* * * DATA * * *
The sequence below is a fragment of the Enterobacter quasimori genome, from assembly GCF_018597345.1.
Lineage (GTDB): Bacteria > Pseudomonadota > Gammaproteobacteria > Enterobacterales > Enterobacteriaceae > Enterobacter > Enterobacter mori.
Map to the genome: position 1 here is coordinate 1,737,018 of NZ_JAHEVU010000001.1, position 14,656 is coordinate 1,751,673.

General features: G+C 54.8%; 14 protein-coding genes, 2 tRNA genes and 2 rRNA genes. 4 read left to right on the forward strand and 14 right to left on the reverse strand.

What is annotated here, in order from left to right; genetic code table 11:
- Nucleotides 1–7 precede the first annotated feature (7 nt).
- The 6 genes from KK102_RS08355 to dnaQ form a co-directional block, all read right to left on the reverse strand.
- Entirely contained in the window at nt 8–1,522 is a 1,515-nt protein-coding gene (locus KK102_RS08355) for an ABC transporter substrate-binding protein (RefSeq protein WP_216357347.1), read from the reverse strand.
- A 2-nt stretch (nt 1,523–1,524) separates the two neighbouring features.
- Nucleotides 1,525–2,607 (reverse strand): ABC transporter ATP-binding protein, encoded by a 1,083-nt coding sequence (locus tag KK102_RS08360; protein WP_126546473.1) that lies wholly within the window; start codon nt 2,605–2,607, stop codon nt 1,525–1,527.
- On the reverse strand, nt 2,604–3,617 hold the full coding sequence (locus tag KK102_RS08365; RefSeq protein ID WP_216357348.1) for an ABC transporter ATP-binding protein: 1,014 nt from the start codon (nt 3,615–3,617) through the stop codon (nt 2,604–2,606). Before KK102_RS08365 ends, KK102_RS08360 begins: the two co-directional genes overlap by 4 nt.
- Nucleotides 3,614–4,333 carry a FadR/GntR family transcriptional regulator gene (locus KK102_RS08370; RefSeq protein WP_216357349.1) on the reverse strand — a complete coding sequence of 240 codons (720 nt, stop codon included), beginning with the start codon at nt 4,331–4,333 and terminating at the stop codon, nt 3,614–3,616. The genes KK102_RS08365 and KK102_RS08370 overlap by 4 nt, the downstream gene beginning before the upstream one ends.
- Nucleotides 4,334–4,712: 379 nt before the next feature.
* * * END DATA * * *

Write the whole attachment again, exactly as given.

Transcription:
The sequence below is a fragment of the Enterobacter quasimori genome, from assembly GCF_018597345.1.
Lineage (GTDB): Bacteria > Pseudomonadota > Gammaproteobacteria > Enterobacterales > Enterobacteriaceae > Enterobacter > Enterobacter mori.
Map to the genome: position 1 here is coordinate 1,737,018 of NZ_JAHEVU010000001.1, position 14,656 is coordinate 1,751,673.

General features: G+C 54.8%; 14 protein-coding genes, 2 tRNA genes and 2 rRNA genes. 4 read left to right on the forward strand and 14 right to left on the reverse strand.

What is annotated here, in order from left to right; genetic code table 11:
- Nucleotides 1–7 precede the first annotated feature (7 nt).
- The 6 genes from KK102_RS08355 to dnaQ form a co-directional block, all read right to left on the reverse strand.
- Entirely contained in the window at nt 8–1,522 is a 1,515-nt protein-coding gene (locus KK102_RS08355) for an ABC transporter substrate-binding protein (RefSeq protein WP_216357347.1), read from the reverse strand.
- A 2-nt stretch (nt 1,523–1,524) separates the two neighbouring features.
- Nucleotides 1,525–2,607 (reverse strand): ABC transporter ATP-binding protein, encoded by a 1,083-nt coding sequence (locus tag KK102_RS08360; protein WP_126546473.1) that lies wholly within the window; start codon nt 2,605–2,607, stop codon nt 1,525–1,527.
- On the reverse strand, nt 2,604–3,617 hold the full coding sequence (locus tag KK102_RS08365; RefSeq protein ID WP_216357348.1) for an ABC transporter ATP-binding protein: 1,014 nt from the start codon (nt 3,615–3,617) through the stop codon (nt 2,604–2,606). Before KK102_RS08365 ends, KK102_RS08360 begins: the two co-directional genes overlap by 4 nt.
- Nucleotides 3,614–4,333 carry a FadR/GntR family transcriptional regulator gene (locus KK102_RS08370; RefSeq protein WP_216357349.1) on the reverse strand — a complete coding sequence of 240 codons (720 nt, stop codon included), beginning with the start codon at nt 4,331–4,333 and terminating at the stop codon, nt 3,614–3,616. The genes KK102_RS08365 and KK102_RS08370 overlap by 4 nt, the downstream gene beginning before the upstream one ends.
- Nucleotides 4,334–4,712: 379 nt before the next feature.